Many elements of these glorious championships are ageless.
Tennis balls, however, age like a pitcher of cream in the sun.
The players here punish these optic yellow Slazengers with such ferocity that the balls have to be replaced multiple times per match.
Ball boys and girls have only six balls in circulation at any one time during a game. There are three balls per can, and the first two cans are up for grabs for the first warm-up and seven games of a match. Thereafter, the balls are changed every nine games.
Over the course of two weeks, Wimbledon goes through 55,000 balls, including 1,700 a day delivered to the practice courts in unopened cans.
“We have a store that is absolutely packed at the start of the tournament, and now, even with a week to go, it seems like all the balls are gone,” said Andy Chevalier, Wimbledon’s ball distribution manager, who kicks off the historic event. with 58,000 balls.
“So the first few days, we went through lots and lots. As we lose competitors, and as matches get shorter because juniors only play three sets instead of five, it seems you hardly have any balls left. But you do, you’re fine.
John Isner and Nicolas Mahut smashed 42 ball cans in 2010, when they played 183 games in a marathon game that lasted more than 11 hours spread over three days. With the recent addition of a tiebreaker of champions at the end of the final set, the most cans used in a five-set match is 18 and 10 in a three-set match.
The partnership between Slazenger and Wimbledon has been in existence since 1902, making it the longest-running sponsorship in tennis, and perhaps in all sports.
“The balls are very important and they change,” said Pam Shriver, a five-time Wimbledon doubles champion. “They are very different from the French Open to what they play at the US Open. No two brands of tennis balls are exactly the same.”
Wilson provides the balls for the US Open and the French Open. Dunlop supplies them for the Australian Open.
“You’re looking for a lack of fluff. If a ball is fluffy, it is a bigger ball. It’s going to go slower through the air.”
— Pat Cash, former Wimbledon champion
Manufacturers aside, balls that may appear identical to the untrained eye may have significant differences from a player’s perspective. That’s why players, and particularly men, usually have three balls thrown at them before they serve, examine them closely, then choose one to pocket and one to discard. (Often women choose one of two.)
So what are players looking for? What is the difference between two balls that, from the stands, look the same?
“It doesn’t take long for the fluff on a ball to become fluffy,” said Australia’s Pat Cash, who won a Wimbledon men’s singles title in 1987. “So you look for the lack of fluff. If a ball is fluffy, it is a bigger ball. It will go slower through the air. So if you’re serving, you want a ball that isn’t swollen, a new ball that goes through the air faster.”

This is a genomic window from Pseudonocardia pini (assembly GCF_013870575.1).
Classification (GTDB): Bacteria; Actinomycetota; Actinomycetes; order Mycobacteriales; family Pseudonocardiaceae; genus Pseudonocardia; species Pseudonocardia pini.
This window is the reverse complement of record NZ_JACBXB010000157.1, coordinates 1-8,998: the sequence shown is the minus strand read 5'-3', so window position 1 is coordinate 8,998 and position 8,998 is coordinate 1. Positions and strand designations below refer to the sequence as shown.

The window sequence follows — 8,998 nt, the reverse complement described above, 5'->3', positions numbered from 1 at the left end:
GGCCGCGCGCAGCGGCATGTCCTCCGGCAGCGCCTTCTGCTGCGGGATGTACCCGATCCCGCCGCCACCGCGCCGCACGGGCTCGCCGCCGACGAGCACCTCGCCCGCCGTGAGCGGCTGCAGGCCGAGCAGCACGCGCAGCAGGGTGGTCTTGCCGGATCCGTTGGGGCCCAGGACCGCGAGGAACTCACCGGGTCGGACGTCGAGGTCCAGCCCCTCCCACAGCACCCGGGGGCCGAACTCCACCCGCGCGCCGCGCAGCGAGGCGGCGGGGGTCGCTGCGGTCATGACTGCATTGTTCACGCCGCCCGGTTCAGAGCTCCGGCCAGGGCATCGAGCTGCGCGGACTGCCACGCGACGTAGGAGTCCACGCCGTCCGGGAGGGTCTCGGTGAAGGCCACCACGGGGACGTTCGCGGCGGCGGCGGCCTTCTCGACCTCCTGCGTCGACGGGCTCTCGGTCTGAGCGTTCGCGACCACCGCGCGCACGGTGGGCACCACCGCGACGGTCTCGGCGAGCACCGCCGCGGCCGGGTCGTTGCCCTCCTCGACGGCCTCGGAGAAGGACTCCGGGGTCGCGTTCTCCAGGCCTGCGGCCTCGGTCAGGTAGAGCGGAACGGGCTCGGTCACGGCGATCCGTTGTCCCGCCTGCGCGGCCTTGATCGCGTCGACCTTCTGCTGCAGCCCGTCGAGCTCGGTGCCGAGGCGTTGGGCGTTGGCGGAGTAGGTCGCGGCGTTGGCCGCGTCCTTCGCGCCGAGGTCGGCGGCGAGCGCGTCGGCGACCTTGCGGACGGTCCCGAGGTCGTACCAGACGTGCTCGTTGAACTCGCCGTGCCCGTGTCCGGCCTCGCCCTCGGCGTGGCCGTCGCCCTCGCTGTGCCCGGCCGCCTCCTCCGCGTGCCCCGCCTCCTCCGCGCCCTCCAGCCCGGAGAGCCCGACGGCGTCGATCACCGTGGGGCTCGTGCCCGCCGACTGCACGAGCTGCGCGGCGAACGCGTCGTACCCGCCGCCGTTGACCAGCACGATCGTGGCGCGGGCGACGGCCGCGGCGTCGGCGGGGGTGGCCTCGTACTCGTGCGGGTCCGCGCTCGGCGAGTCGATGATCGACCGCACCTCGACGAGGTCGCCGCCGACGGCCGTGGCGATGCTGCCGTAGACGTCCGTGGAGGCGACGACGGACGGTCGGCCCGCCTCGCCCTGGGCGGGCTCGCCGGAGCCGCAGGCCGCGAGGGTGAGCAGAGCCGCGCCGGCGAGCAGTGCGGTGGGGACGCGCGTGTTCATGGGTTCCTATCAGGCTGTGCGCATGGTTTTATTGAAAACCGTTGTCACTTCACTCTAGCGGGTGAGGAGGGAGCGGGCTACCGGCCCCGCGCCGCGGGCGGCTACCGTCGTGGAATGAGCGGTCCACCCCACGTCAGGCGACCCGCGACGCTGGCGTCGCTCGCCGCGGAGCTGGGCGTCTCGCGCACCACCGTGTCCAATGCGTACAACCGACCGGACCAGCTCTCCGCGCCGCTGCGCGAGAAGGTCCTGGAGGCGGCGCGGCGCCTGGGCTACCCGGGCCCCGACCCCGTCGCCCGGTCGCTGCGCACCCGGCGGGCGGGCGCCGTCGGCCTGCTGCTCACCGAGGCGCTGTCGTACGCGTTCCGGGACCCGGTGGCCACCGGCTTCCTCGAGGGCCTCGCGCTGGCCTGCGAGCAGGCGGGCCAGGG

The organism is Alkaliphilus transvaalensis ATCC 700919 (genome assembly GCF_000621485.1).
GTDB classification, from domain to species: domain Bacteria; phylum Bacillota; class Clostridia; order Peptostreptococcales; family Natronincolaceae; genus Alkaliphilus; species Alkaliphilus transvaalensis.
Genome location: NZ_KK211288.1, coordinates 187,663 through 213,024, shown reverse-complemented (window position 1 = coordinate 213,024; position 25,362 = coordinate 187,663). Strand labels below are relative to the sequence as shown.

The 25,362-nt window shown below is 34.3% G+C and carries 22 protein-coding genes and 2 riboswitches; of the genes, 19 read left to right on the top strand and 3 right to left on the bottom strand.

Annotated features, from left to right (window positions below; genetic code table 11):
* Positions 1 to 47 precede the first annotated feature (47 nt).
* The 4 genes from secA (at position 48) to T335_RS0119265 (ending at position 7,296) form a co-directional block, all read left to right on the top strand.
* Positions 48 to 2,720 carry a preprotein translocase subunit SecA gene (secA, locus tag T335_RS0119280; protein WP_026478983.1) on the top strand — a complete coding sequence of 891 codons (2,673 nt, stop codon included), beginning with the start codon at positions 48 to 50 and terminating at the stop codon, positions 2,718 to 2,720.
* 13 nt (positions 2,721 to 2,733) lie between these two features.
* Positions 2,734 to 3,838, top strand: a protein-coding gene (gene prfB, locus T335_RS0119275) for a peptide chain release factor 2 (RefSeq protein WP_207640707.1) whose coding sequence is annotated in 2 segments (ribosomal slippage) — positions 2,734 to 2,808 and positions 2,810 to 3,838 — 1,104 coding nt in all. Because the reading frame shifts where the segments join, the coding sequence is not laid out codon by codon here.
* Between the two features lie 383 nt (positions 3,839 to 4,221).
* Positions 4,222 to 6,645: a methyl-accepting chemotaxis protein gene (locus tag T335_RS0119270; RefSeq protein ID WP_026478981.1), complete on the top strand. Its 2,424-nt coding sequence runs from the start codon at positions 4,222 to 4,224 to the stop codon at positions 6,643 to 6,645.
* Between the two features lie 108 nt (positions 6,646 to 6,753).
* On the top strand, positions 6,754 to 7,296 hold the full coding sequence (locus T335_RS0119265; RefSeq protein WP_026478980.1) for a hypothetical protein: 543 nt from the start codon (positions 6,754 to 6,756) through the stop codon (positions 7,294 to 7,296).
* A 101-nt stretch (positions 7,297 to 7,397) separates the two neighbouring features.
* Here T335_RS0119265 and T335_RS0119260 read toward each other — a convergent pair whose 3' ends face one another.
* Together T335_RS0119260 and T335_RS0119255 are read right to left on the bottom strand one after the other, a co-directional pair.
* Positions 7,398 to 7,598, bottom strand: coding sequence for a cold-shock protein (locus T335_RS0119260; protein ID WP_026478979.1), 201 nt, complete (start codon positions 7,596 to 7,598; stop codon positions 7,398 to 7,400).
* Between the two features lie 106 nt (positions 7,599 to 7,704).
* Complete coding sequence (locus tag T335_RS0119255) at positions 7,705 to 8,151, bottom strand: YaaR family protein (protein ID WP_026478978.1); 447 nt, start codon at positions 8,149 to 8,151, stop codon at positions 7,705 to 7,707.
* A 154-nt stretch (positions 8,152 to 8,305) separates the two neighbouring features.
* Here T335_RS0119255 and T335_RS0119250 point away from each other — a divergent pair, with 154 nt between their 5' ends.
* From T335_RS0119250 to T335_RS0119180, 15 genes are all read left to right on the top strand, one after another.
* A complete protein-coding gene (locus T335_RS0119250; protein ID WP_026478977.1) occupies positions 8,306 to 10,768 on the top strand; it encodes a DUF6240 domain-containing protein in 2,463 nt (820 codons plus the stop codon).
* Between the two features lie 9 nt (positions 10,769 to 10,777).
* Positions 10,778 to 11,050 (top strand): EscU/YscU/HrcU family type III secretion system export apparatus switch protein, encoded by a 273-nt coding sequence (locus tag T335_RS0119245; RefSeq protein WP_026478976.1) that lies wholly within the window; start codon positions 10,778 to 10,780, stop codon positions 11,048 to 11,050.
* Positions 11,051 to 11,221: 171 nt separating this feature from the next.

But that is not always the case. It’s rare, but sometimes players want to slow down the speed and instead use, in terms of Cash, a fluffier ball.
“I remember when I was playing Andre Agassi, who hit my serve every time,” said Patrick McEnroe, who like Shriver is now an ESPN analyst. “So I might go for a ball that was more swollen, because my serve was so bad I couldn’t hurt him anyway. Maybe I’m looking for a way to not feel so hurt by the way he criticized the return.”
Sometimes the ball decisions players make are based on superstition. If a player serves an ace, he may want to get the same ball back (Andy Murray is like that) and other players have a more systematic approach, one that isn’t based on what happened at the previous point.
“He would always rotate, so he could keep track of which ball we had just played with, and he would play a different ball each time,” said nine-time Wimbledon winner Martina Navratilova, now an analyst for Tennis Channel. “He wanted the newest ball, so he was always trying to rotate them.”
Sometimes there is gambling involved. Consider the case of French player Richard Gasquet, who reached the Wimbledon semi-finals in 2007 and 2015.
“I would finish a point and the ball would end up on the other side, with the ball boy on the other side,” McEnroe said. “And he would have the ball boy throw the ball, which is very unusual, most players don’t do that.
“So some players would really keep the ball to piss him off. They just took the ball and put it in his pocket, knowing that he had to have the same ball.”
Beneath each Wimbledon umpire’s chair are canisters of balls labeled 3, 5 and 7. These are balls that have been used for approximately three, five or seven matches. If a ball is hit into the crowd and needs to be replaced, the umpire will ask a ball boy for one of the balls in circulation and then look to match it with a 3, 5 or 7 under similar conditions.
And here’s the really cool part: Used in-game balls that are removed from matches are given to a kiosk on the Wimbledon grounds and sold to fans for a reasonable price, with the proceeds going to charity. : three pounds per ball ($3.57) in a presentation box and four pounds ($4.76) for a tin of three balls.
“I think it’s the best you can buy on the field,” Chevalier said. “It is brilliant.”
The fluffier the better.